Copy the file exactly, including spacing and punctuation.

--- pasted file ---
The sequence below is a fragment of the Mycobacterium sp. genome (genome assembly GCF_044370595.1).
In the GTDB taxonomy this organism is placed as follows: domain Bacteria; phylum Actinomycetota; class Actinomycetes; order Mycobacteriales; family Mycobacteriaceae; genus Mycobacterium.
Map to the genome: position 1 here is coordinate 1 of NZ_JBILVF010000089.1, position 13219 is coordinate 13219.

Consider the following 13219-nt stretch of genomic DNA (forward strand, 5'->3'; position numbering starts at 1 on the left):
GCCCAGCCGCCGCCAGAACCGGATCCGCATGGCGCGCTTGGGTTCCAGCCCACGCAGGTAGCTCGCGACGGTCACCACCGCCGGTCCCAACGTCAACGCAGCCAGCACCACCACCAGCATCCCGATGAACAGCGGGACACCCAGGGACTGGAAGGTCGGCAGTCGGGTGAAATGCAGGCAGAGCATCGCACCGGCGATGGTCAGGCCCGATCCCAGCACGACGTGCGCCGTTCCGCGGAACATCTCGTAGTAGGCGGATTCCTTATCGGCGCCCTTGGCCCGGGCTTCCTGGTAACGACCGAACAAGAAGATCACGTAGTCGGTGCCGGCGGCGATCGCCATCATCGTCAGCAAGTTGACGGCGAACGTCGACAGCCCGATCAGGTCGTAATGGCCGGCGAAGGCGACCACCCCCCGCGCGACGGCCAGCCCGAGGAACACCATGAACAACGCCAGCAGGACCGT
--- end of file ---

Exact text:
The sequence below is a fragment of the Mycobacterium sp. genome (genome assembly GCF_044370595.1).
In the GTDB taxonomy this organism is placed as follows: domain Bacteria; phylum Actinomycetota; class Actinomycetes; order Mycobacteriales; family Mycobacteriaceae; genus Mycobacterium.
Map to the genome: position 1 here is coordinate 1 of NZ_JBILVF010000089.1, position 13219 is coordinate 13219.

Consider the following 13219-nt stretch of genomic DNA (forward strand, 5'->3'; position numbering starts at 1 on the left):
GCCCAGCCGCCGCCAGAACCGGATCCGCATGGCGCGCTTGGGTTCCAGCCCACGCAGGTAGCTCGCGACGGTCACCACCGCCGGTCCCAACGTCAACGCAGCCAGCACCACCACCAGCATCCCGATGAACAGCGGGACACCCAGGGACTGGAAGGTCGGCAGTCGGGTGAAATGCAGGCAGAGCATCGCACCGGCGATGGTCAGGCCCGATCCCAGCACGACGTGCGCCGTTCCGCGGAACATCTCGTAGTAGGCGGATTCCTTATCGGCGCCCTTGGCCCGGGCTTCCTGGTAACGACCGAACAAGAAGATCACGTAGTCGGTGCCGGCGGCGATCGCCATCATCGTCAGCAAGTTGACGGCGAACGTCGACAGCCCGATCAGGTCGTAATGGCCGGCGAAGGCGACCACCCCCCGCGCGACGGCCAGCCCGAGGAACACCATGAACAACGCCAGCAGGACCGT